Forget Lamar and Mahomes: The 2010s Were a Terrible Decade for Drafting an NFL Quarterback

Look beyond the last three drafts, and you'll see nothing but busts

Patrick Mahomes shakes hands with Lamar Jackson. (Jamie Squire/Getty Images)
Patrick Mahomes shakes hands with Lamar Jackson. (Jamie Squire/Getty Images)
Getty Images

Last year, Kanas City Chiefs quarterback Patrick Mahomes was named NFL MVP after leading his team to a 12-4 record and a berth in the AFC Championship game in just his second season in the league. In a case of déjà vu, second-year signal-caller Lamar Jackson is poised to do the same thing or better with the Super Bowl-favorite Baltimore Ravens this season.

Given the recent greatness of 22-year-old Jackson and 24-year-old Mahomes, it’s easy to overlook that, on the whole, this decade has actually been a pretty poor one for drafting an NFL quarterback, at least compared to the decade before.

Sure, in addition to Jackson (2018) and Mahomes (2017), there have been other good quarterbacks drafted this decade, such as Deshaun Watson (2017), Dak Prescott (2016) and Russell Wilson (2012).

But, there have also been plenty of quarterbacks who looked likey would be great for years to come and are either out of the league (Andrew Luck, 2012), relegated to backup status (Robert Griffin, 2012) or hanging on by a thread (Cam Newton, 2011).

There are also a fair number of quarterbacks who have been above-average or even great at times but have also been inconsistent enough that it’s fair to wonder if they’ve actually got the goods. Carson Wentz (2016), Jared Goff (2016), Jimmy Garoppolo (2015), Jameis Winston (2015), Mitchell Trubisky (2017), Nick Foles (2012) and Kirk Cousins (2012) come to mind.

With some quarterbacks from this decade — Sam Darnold (2018), Kyler Murray (2019), Josh Allen (2018), Drew Lock (2019) — it’s still too early to tell if they’ll be any good. And with others — Marcus Mariota (2015), Blake Bortles (2014), Andy Dalton (2011), Case Keenum (2012) — it’s definitely fair to say they won’t.

All of that is basically a long way of saying that, out of all the quarterbacks drafted this decade, there are probably only three that, barring injury, are almost certainly going to be solid starters for the majority of the 2020s: Wilson, Watson and Mahomes.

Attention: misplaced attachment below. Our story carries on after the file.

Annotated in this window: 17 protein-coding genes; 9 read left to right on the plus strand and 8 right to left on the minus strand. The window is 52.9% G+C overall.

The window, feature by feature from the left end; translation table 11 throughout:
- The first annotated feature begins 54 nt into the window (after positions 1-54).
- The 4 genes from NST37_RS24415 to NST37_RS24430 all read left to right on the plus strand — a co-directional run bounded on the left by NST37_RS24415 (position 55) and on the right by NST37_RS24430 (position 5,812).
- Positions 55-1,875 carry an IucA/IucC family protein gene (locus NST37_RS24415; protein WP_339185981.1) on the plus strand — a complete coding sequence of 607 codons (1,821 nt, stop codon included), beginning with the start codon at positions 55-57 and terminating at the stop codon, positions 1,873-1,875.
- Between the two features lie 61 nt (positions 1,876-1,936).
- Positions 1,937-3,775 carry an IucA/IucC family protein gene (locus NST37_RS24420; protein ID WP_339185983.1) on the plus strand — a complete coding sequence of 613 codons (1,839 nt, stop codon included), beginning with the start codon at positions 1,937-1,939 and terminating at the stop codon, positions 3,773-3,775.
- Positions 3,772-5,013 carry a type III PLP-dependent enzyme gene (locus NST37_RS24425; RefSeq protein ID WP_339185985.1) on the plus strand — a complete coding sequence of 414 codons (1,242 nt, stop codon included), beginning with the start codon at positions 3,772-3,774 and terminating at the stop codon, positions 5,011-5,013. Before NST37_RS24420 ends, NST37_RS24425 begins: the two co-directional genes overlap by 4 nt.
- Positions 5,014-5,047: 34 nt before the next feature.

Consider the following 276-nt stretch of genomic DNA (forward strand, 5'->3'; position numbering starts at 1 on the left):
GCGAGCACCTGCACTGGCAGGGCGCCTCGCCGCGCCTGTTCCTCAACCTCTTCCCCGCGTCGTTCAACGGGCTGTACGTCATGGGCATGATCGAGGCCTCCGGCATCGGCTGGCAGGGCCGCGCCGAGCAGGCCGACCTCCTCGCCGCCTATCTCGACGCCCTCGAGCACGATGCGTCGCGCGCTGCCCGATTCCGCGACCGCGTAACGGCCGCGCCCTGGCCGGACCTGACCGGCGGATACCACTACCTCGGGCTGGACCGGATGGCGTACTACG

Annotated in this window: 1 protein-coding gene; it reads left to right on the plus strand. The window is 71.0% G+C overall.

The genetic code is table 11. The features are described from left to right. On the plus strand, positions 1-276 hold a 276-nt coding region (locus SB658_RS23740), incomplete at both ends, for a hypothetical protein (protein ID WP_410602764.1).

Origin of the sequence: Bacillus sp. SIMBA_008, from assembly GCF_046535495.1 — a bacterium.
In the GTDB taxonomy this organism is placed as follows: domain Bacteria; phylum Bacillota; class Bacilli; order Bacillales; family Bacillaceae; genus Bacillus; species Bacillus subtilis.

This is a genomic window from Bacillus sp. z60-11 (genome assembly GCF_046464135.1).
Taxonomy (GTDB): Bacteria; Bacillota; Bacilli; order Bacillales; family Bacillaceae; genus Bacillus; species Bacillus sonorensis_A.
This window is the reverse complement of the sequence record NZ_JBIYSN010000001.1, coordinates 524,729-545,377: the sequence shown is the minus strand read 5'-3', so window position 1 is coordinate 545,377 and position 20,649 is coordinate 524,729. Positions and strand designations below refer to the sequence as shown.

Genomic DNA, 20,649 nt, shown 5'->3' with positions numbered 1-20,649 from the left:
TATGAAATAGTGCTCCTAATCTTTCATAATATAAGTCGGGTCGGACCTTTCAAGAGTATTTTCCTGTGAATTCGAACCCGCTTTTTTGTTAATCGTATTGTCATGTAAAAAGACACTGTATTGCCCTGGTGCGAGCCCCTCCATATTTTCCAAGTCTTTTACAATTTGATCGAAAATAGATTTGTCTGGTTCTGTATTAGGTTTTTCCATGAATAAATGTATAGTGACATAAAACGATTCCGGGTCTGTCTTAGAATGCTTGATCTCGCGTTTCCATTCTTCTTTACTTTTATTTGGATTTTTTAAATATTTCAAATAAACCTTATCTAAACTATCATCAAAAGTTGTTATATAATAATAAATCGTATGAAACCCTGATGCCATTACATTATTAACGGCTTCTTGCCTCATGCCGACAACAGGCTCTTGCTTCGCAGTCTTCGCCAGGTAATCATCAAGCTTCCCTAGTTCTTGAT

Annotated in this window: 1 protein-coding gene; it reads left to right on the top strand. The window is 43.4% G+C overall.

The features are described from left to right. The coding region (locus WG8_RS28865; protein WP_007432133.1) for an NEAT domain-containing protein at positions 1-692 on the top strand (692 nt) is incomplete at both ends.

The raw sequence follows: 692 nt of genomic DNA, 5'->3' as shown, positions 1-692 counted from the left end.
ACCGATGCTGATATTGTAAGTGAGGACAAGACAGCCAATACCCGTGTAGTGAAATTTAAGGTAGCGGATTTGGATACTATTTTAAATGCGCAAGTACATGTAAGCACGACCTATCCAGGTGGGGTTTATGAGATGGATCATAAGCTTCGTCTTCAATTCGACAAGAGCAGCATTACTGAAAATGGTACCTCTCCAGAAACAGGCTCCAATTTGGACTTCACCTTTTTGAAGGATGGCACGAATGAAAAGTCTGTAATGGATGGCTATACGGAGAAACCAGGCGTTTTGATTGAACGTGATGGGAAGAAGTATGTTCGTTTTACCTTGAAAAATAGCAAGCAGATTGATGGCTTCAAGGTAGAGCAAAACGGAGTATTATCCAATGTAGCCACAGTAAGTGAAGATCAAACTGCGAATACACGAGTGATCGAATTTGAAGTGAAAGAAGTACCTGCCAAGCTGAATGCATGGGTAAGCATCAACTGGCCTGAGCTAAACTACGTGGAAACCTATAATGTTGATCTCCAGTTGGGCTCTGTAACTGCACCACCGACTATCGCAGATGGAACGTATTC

Why isn’t Jackson’s name there? Look no further than the case of Griffin (who is now his backup in Baltimore), a run-first quarterback who had an offense designed to fit his skill set during his first year as a starter but then unraveled in subsequent seasons once injury problems caught up with him and opposing defensive coordinators had time to adjust.

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Will that happen with Jackson? Probably not, but the point is it could, which is why, at least for now, it’s too early to say with absolute certainty he’ll be a great quarterback for the better part of the next decade.

Now contrast this decade’s class of quarterbacks with the QB class of the aughts, many of whom are still playing in the NFL.

Starting for their teams in Week 1 of this season, quarterbacks who were drafted last decade included: Tom Brady (2000), Drew Brees (2001), Eli Manning (2004), Philip Rivers (2004), Ben Roethlisberger (2004), Aaron Rodgers (2005), Ryan Fitzpatrick (2005), Matt Ryan (2008), Joe Flacco (2008) and Matthew Stafford (2009).

The quarterbacks listed directly above have won 13 Super Bowls and at least five (Brady, Brees, Manning, Roethlisberger, Rodgers) are surefire Hall-of-Famers while another two (Ryan and Rivers) have a reasonably good shot at being enshrined in Canton.

The rest of the quarterbacks mentioned here have a pair of Super Bowls between them (Wilson with the Seahawks and Foles with the Eagles) and only one of them, Wilson, looks like an absolute shoe-in for the Hall of Fame at this point.

Obviously, if Mahomes and Jackson’s careers continue on the trajectory they’re currently on, that will change and Super Bowls will be won, passing records broken and votes for the Hall of Fame garnered. But will there be 10 quarterbacks who were drafted this decade starting Week 1 of the 2029 NFL season (assuming there is one)?

Not likely.

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